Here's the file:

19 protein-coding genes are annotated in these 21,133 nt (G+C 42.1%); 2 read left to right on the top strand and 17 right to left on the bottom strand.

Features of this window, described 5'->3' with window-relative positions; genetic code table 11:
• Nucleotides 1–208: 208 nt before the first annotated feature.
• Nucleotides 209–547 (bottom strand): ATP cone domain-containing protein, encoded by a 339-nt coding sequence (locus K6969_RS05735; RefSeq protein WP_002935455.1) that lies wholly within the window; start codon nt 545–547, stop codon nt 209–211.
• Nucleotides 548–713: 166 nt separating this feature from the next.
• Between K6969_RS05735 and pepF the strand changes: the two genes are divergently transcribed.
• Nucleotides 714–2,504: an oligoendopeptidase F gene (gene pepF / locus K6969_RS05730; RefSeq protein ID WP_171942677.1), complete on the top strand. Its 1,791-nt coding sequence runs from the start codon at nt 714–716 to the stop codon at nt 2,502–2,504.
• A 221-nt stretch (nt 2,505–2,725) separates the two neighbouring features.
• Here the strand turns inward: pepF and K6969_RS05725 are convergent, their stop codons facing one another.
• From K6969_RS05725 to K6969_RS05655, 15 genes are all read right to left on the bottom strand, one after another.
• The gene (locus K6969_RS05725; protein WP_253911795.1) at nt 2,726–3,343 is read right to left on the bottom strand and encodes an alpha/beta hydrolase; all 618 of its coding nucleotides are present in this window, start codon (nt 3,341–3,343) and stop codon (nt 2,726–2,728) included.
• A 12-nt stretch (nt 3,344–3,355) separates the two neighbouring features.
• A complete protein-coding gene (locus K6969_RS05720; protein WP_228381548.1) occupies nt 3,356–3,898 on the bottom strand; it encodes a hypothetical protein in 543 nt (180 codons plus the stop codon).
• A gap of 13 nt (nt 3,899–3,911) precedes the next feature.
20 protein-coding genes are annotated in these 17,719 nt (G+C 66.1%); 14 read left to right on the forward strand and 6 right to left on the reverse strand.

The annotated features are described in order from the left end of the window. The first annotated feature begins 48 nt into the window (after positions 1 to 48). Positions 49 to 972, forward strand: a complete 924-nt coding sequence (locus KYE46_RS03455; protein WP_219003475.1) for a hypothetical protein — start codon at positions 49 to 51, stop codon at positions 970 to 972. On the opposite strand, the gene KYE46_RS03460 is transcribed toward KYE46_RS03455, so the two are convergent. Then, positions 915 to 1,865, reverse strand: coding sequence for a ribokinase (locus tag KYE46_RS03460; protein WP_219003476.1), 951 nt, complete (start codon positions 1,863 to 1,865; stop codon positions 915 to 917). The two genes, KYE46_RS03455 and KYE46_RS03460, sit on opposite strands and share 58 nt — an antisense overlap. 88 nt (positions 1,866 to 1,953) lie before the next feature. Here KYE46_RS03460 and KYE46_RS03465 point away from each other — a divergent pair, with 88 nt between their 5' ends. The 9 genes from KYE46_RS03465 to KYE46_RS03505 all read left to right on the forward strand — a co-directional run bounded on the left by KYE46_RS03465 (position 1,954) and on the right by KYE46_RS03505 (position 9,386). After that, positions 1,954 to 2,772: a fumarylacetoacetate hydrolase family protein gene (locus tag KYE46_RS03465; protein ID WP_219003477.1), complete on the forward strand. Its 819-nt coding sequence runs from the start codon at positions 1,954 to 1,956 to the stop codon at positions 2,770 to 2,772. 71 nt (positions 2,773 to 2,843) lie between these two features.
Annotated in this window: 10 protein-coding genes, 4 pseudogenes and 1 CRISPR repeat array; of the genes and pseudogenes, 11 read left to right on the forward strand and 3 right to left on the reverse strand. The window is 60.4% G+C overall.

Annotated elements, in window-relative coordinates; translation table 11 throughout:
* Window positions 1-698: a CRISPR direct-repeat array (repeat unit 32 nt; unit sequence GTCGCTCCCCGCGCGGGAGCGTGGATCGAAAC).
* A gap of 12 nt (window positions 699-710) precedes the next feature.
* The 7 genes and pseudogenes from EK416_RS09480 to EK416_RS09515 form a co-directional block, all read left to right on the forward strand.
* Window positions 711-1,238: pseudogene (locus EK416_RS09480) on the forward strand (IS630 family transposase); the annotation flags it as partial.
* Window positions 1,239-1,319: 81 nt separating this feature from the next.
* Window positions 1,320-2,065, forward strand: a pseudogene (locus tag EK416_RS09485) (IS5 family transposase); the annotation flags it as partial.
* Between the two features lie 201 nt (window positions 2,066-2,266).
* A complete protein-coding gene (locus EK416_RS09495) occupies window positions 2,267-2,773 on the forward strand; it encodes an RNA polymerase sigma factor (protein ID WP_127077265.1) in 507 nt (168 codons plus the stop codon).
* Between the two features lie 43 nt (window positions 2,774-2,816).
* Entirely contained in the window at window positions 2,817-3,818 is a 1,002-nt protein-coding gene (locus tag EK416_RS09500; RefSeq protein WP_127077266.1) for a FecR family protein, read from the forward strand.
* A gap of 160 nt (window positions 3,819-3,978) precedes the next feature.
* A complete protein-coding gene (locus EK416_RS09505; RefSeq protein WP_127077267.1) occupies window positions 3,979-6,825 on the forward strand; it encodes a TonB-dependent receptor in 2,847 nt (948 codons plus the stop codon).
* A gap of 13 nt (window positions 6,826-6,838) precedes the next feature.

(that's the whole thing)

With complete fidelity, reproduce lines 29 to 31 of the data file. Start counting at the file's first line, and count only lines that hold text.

* A gap of 160 nt (window positions 3,819-3,978) precedes the next feature.
* A complete protein-coding gene (locus EK416_RS09505; RefSeq protein WP_127077267.1) occupies window positions 3,979-6,825 on the forward strand; it encodes a TonB-dependent receptor in 2,847 nt (948 codons plus the stop codon).
* A gap of 13 nt (window positions 6,826-6,838) precedes the next feature.